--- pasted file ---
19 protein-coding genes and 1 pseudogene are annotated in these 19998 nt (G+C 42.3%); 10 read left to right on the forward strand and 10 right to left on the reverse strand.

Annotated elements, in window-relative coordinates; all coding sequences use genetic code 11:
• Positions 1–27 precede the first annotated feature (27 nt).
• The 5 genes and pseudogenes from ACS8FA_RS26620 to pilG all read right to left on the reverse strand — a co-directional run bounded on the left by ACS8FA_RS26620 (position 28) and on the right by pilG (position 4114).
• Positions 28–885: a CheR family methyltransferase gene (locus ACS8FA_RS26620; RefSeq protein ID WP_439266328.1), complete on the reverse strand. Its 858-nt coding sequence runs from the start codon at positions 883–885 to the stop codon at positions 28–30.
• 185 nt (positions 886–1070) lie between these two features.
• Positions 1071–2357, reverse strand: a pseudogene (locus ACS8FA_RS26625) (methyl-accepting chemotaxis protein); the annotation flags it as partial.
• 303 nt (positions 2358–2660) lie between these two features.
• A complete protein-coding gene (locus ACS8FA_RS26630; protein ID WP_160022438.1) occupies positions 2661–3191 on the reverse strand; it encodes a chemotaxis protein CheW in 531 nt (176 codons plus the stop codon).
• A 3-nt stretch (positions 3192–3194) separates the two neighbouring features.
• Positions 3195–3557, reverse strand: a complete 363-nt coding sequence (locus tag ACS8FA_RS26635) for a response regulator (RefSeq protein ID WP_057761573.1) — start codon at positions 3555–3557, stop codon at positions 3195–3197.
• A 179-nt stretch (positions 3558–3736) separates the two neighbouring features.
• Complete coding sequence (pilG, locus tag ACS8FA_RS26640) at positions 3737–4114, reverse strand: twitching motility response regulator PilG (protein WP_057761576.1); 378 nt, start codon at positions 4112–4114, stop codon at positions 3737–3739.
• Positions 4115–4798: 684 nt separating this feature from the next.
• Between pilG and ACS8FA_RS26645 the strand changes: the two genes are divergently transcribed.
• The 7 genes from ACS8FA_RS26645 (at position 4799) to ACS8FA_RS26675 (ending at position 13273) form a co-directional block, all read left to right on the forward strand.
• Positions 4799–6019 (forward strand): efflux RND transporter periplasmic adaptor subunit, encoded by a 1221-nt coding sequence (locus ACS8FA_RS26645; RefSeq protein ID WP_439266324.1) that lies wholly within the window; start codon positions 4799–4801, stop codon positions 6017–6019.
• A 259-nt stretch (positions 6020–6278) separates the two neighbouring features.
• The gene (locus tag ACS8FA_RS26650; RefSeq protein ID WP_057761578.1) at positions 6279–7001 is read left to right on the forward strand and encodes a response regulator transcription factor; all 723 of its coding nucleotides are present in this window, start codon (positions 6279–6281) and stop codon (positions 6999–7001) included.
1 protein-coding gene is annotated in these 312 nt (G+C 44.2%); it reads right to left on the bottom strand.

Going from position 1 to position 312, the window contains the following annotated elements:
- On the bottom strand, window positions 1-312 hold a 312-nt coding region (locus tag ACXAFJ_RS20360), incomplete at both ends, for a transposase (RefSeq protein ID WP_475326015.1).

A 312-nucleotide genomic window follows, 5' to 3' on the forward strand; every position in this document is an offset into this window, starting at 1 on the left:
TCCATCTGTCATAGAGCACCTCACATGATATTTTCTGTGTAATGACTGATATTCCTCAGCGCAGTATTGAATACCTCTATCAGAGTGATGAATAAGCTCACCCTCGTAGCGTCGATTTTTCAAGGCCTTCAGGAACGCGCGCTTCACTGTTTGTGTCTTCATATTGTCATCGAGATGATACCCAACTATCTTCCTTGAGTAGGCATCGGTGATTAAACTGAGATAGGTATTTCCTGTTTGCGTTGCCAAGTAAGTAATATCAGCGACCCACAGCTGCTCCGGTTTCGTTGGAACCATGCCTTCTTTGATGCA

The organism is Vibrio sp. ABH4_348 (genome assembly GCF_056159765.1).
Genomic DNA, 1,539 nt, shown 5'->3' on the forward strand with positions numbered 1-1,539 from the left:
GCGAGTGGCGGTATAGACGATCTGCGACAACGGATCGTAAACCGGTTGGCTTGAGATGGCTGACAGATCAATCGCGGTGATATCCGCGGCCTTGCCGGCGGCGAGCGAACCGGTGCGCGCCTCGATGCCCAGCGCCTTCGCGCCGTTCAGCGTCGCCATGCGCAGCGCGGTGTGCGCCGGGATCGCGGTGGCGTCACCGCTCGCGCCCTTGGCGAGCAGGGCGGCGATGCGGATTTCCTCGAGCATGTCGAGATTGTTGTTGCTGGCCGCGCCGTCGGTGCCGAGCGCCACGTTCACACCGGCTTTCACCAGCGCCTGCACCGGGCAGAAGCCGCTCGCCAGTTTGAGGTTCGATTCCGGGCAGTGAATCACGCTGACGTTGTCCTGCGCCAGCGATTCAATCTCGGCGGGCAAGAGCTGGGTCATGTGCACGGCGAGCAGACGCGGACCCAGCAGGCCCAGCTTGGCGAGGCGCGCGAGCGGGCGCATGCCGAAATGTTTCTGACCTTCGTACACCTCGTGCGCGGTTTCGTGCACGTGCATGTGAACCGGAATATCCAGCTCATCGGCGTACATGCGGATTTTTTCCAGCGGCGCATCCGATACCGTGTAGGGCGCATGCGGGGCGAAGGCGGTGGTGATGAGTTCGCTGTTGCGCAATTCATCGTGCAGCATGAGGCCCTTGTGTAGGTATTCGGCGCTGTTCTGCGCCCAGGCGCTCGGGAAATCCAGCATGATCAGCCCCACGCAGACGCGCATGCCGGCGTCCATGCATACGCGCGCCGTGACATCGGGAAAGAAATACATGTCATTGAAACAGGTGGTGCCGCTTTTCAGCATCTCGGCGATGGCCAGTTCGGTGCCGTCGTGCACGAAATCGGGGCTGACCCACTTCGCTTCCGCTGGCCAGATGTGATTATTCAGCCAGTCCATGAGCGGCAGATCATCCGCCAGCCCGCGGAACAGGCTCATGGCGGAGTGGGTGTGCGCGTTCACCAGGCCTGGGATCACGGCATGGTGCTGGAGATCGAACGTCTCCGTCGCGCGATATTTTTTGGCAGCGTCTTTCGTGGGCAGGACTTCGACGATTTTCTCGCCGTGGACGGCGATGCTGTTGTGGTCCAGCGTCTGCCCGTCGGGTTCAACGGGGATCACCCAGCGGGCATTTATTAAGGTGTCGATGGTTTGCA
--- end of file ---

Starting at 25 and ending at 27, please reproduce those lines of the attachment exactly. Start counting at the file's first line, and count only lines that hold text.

The organism is Vibrio sp. ABH4_348 (genome assembly GCF_056159765.1).
Genomic DNA, 1,539 nt, shown 5'->3' on the forward strand with positions numbered 1-1,539 from the left:
GCGAGTGGCGGTATAGACGATCTGCGACAACGGATCGTAAACCGGTTGGCTTGAGATGGCTGACAGATCAATCGCGGTGATATCCGCGGCCTTGCCGGCGGCGAGCGAACCGGTGCGCGCCTCGATGCCCAGCGCCTTCGCGCCGTTCAGCGTCGCCATGCGCAGCGCGGTGTGCGCCGGGATCGCGGTGGCGTCACCGCTCGCGCCCTTGGCGAGCAGGGCGGCGATGCGGATTTCCTCGAGCATGTCGAGATTGTTGTTGCTGGCCGCGCCGTCGGTGCCGAGCGCCACGTTCACACCGGCTTTCACCAGCGCCTGCACCGGGCAGAAGCCGCTCGCCAGTTTGAGGTTCGATTCCGGGCAGTGAATCACGCTGACGTTGTCCTGCGCCAGCGATTCAATCTCGGCGGGCAAGAGCTGGGTCATGTGCACGGCGAGCAGACGCGGACCCAGCAGGCCCAGCTTGGCGAGGCGCGCGAGCGGGCGCATGCCGAAATGTTTCTGACCTTCGTACACCTCGTGCGCGGTTTCGTGCACGTGCATGTGAACCGGAATATCCAGCTCATCGGCGTACATGCGGATTTTTTCCAGCGGCGCATCCGATACCGTGTAGGGCGCATGCGGGGCGAAGGCGGTGGTGATGAGTTCGCTGTTGCGCAATTCATCGTGCAGCATGAGGCCCTTGTGTAGGTATTCGGCGCTGTTCTGCGCCCAGGCGCTCGGGAAATCCAGCATGATCAGCCCCACGCAGACGCGCATGCCGGCGTCCATGCATACGCGCGCCGTGACATCGGGAAAGAAATACATGTCATTGAAACAGGTGGTGCCGCTTTTCAGCATCTCGGCGATGGCCAGTTCGGTGCCGTCGTGCACGAAATCGGGGCTGACCCACTTCGCTTCCGCTGGCCAGATGTGATTATTCAGCCAGTCCATGAGCGGCAGATCATCCGCCAGCCCGCGGAACAGGCTCATGGCGGAGTGGGTGTGCGCGTTCACCAGGCCTGGGATCACGGCATGGTGCTGGAGATCGAACGTCTCCGTCGCGCGATATTTTTTGGCAGCGTCTTTCGTGGGCAGGACTTCGACGATTTTCTCGCCGTGGACGGCGATGCTGTTGTGGTCCAGCGTCTGCCCGTCGGGTTCAACGGGGATCACCCAGCGGGCATTTATTAAGGTGTCGATGGTTTGCA